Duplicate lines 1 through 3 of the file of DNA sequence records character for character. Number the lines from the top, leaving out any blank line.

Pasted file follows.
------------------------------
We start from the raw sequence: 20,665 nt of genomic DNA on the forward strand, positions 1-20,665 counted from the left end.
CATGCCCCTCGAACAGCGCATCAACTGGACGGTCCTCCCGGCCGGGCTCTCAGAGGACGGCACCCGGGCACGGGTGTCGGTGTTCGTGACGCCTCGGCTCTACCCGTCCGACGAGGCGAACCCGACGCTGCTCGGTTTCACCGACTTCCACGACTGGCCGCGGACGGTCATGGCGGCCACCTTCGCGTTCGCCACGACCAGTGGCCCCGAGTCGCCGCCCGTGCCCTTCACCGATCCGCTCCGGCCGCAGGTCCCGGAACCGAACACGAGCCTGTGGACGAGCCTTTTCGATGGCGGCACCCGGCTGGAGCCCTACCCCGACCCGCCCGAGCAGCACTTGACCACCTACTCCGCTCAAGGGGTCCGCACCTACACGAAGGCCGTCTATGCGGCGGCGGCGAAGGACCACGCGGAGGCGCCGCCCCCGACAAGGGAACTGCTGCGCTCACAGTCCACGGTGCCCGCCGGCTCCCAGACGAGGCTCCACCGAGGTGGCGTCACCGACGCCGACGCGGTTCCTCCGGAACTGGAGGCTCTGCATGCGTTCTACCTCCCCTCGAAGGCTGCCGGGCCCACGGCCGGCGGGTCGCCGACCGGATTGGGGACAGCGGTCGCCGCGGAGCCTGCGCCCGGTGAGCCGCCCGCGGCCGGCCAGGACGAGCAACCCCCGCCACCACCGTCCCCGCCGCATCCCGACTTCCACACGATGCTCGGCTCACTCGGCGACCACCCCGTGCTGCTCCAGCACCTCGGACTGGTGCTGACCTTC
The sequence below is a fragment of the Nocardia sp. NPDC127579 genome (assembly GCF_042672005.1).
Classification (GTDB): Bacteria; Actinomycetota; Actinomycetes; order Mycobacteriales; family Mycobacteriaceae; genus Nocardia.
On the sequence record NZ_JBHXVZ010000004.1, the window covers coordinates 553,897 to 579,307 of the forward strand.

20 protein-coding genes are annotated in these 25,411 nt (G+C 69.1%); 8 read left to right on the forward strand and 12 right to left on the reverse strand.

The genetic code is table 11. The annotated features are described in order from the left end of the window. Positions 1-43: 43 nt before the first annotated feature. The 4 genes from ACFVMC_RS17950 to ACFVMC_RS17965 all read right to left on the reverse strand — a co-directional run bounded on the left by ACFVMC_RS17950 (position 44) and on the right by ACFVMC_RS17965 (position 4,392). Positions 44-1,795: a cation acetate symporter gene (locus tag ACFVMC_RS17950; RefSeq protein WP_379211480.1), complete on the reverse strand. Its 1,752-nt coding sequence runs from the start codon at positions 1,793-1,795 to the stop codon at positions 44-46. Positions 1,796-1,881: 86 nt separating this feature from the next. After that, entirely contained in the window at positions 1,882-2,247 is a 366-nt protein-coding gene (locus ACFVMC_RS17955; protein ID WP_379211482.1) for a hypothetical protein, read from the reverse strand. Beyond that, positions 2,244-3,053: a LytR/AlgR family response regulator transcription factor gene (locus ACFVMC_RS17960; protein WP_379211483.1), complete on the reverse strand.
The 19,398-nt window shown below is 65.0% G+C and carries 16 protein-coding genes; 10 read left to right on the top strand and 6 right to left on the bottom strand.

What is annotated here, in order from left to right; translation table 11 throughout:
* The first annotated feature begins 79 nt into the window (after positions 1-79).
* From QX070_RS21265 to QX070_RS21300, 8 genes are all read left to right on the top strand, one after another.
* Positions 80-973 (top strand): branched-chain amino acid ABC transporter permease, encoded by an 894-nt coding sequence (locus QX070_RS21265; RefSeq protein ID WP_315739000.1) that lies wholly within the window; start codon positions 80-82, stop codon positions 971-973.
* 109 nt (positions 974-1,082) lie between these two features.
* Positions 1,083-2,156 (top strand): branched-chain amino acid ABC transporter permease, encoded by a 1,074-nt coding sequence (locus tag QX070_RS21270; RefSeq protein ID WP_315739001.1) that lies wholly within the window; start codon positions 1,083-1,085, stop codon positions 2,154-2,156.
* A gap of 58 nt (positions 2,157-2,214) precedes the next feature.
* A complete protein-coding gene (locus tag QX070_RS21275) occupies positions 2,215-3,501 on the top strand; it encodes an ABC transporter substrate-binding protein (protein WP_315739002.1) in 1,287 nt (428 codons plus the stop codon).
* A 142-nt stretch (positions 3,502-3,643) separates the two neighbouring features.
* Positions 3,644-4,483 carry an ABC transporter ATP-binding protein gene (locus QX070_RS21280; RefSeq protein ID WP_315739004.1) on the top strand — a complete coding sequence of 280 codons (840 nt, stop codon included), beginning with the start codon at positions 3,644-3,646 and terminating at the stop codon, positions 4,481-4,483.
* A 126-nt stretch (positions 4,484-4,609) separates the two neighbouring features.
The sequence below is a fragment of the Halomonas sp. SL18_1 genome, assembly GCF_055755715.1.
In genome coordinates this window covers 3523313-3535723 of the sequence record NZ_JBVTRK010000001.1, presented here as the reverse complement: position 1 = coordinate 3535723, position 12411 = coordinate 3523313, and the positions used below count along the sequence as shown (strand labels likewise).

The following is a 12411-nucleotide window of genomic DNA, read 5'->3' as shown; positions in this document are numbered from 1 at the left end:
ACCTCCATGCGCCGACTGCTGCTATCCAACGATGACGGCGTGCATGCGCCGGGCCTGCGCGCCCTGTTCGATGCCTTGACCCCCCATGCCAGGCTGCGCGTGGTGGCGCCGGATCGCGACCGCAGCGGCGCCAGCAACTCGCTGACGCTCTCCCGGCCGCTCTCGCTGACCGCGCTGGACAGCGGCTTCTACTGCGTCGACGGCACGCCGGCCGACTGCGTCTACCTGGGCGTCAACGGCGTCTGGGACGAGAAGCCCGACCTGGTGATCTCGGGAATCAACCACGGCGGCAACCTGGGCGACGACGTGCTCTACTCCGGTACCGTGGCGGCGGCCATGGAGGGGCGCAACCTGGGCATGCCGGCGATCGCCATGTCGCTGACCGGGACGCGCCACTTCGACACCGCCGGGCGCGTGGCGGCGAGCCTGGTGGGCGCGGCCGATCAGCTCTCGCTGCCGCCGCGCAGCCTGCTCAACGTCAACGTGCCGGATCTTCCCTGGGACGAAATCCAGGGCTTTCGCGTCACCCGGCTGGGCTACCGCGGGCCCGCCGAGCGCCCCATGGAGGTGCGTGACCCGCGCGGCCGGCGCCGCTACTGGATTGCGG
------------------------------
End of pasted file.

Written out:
We start from the raw sequence: 20,665 nt of genomic DNA on the forward strand, positions 1-20,665 counted from the left end.
CATGCCCCTCGAACAGCGCATCAACTGGACGGTCCTCCCGGCCGGGCTCTCAGAGGACGGCACCCGGGCACGGGTGTCGGTGTTCGTGACGCCTCGGCTCTACCCGTCCGACGAGGCGAACCCGACGCTGCTCGGTTTCACCGACTTCCACGACTGGCCGCGGACGGTCATGGCGGCCACCTTCGCGTTCGCCACGACCAGTGGCCCCGAGTCGCCGCCCGTGCCCTTCACCGATCCGCTCCGGCCGCAGGTCCCGGAACCGAACACGAGCCTGTGGACGAGCCTTTTCGATGGCGGCACCCGGCTGGAGCCCTACCCCGACCCGCCCGAGCAGCACTTGACCACCTACTCCGCTCAAGGGGTCCGCACCTACACGAAGGCCGTCTATGCGGCGGCGGCGAAGGACCACGCGGAGGCGCCGCCCCCGACAAGGGAACTGCTGCGCTCACAGTCCACGGTGCCCGCCGGCTCCCAGACGAGGCTCCACCGAGGTGGCGTCACCGACGCCGACGCGGTTCCTCCGGAACTGGAGGCTCTGCATGCGTTCTACCTCCCCTCGAAGGCTGCCGGGCCCACGGCCGGCGGGTCGCCGACCGGATTGGGGACAGCGGTCGCCGCGGAGCCTGCGCCCGGTGAGCCGCCCGCGGCCGGCCAGGACGAGCAACCCCCGCCACCACCGTCCCCGCCGCATCCCGACTTCCACACGATGCTCGGCTCACTCGGCGACCACCCCGTGCTGCTCCAGCACCTCGGACTGGTGCTGACCTTC
The sequence below is a fragment of the Nocardia sp. NPDC127579 genome (assembly GCF_042672005.1).